Donkey Punch

Donkey Punch

2.5 out of 5 2.5 out of 5 2.5 out of 5 2.5 out of 5 2.5

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Alongside All the Boys Love Mandy Lane, Donkey Punch belongs to a new strain of indie horror cinema so aware of genre conventions, manipulations, and symbolism that it functions more like an intellectualized primer than an actual terrifying experience. British director Oliver Blackburn’s debut intertwines sex and violence in its very title, which refers to the act of walloping a coital partner in the back of the neck in order to produce a pleasurably constricting muscle spasm for the moment of climax. The film operates likewise, spending its first third luxuriating in the sensual sights of Mallorca, three ready-to-party bikini’d girls, and their booze-and-drugs fiesta with four male strangers aboard an extravagant yacht. While Lisa (Sian Breckin) and Kim (Jaime Winstone) are the types to enjoy a crack-fueled orgy with random studs, Tammi (Nichola Burley) knows better, seeing as how she’s still reeling from a breakup with a boyfriend who, one can glean from her friends’ advice to maintain distance, poses some sort of threat. Men are certainly focal points of danger in Donkey Punch, which soon spirals into something messy and nasty after one of the guys performs the titular deed and it results in death, instigating a what-do-we-do? scenario in which the combination of rash decision-making and ruthless self-interest leads to dire consequences for all involved. Blackburn, whose cinematography is first erotically sun-flared and later menacingly dank and murky, stages this chaotic scenario with efficient aplomb, almost to a fault, as the action is economical but rarely rises to the level of surprising. The same holds true for his gore, which is rooted in brutal penetration-release imagery to the point that it begins to feel as if the purpose of a knife being twisted in a man’s chest, and then pulled out to allow for a fatal flow of blood, is more thematic than visceral in nature. Mildly effective in most regards, Donkey Punch would be far more so if it actually did something fresh, extreme, alive with its competently utilized tropes.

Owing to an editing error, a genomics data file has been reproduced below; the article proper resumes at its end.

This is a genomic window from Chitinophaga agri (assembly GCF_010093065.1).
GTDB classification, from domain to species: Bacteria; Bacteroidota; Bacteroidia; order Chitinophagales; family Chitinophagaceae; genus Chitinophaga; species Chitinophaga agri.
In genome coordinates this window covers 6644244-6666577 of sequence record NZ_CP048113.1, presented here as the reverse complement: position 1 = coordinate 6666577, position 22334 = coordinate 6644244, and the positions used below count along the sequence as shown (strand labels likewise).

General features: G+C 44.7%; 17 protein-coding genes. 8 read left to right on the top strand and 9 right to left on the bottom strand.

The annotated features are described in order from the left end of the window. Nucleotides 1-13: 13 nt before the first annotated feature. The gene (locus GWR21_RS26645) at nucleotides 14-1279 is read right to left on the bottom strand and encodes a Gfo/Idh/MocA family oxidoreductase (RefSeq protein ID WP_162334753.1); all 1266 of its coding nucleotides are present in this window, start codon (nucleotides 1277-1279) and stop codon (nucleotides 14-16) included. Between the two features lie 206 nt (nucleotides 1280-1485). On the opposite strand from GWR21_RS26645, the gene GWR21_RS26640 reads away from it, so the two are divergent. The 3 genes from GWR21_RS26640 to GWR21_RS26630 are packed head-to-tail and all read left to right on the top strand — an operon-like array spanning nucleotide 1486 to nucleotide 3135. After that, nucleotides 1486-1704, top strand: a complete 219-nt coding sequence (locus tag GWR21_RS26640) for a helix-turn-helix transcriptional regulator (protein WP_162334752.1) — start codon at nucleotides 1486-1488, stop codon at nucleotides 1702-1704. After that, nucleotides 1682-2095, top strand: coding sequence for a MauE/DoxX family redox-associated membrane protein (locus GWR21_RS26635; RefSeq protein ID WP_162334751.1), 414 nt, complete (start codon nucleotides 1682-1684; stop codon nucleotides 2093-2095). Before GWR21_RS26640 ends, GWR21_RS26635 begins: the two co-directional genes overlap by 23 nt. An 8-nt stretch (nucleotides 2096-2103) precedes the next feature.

Buy
DVD
Distributor
Magnet Releasing
Runtime
95 min
Rating
R
Year
2008
Director
Oliver Blackburn
Screenwriter
Oliver Blackburn, David Bloom
Cast
Nichola Burley, Jaime Winstone, Sian Breckin, Robert Boulter, Tom Burke, Julian Morris, Jay Taylor